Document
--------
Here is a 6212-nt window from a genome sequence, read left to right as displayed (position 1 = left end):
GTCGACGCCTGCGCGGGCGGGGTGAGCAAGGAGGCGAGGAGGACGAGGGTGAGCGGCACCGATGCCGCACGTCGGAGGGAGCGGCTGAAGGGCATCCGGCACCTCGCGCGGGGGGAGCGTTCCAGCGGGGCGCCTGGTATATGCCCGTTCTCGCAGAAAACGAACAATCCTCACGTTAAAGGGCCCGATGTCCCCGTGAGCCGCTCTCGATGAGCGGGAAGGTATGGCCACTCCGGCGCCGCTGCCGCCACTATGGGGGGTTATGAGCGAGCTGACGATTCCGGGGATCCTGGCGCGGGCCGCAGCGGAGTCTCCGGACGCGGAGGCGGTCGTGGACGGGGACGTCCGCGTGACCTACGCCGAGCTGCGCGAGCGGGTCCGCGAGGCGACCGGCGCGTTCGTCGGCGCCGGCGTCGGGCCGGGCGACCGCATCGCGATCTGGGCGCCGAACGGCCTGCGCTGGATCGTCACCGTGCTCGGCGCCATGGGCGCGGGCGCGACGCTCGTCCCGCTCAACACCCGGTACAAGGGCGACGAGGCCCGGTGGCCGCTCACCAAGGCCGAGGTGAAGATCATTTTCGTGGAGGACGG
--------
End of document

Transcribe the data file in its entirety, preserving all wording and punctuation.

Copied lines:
Here is a 6212-nt window from a genome sequence, read left to right as displayed (position 1 = left end):
GTCGACGCCTGCGCGGGCGGGGTGAGCAAGGAGGCGAGGAGGACGAGGGTGAGCGGCACCGATGCCGCACGTCGGAGGGAGCGGCTGAAGGGCATCCGGCACCTCGCGCGGGGGGAGCGTTCCAGCGGGGCGCCTGGTATATGCCCGTTCTCGCAGAAAACGAACAATCCTCACGTTAAAGGGCCCGATGTCCCCGTGAGCCGCTCTCGATGAGCGGGAAGGTATGGCCACTCCGGCGCCGCTGCCGCCACTATGGGGGGTTATGAGCGAGCTGACGATTCCGGGGATCCTGGCGCGGGCCGCAGCGGAGTCTCCGGACGCGGAGGCGGTCGTGGACGGGGACGTCCGCGTGACCTACGCCGAGCTGCGCGAGCGGGTCCGCGAGGCGACCGGCGCGTTCGTCGGCGCCGGCGTCGGGCCGGGCGACCGCATCGCGATCTGGGCGCCGAACGGCCTGCGCTGGATCGTCACCGTGCTCGGCGCCATGGGCGCGGGCGCGACGCTCGTCCCGCTCAACACCCGGTACAAGGGCGACGAGGCCCGGTGGCCGCTCACCAAGGCCGAGGTGAAGATCATTTTCGTGGAGGACGG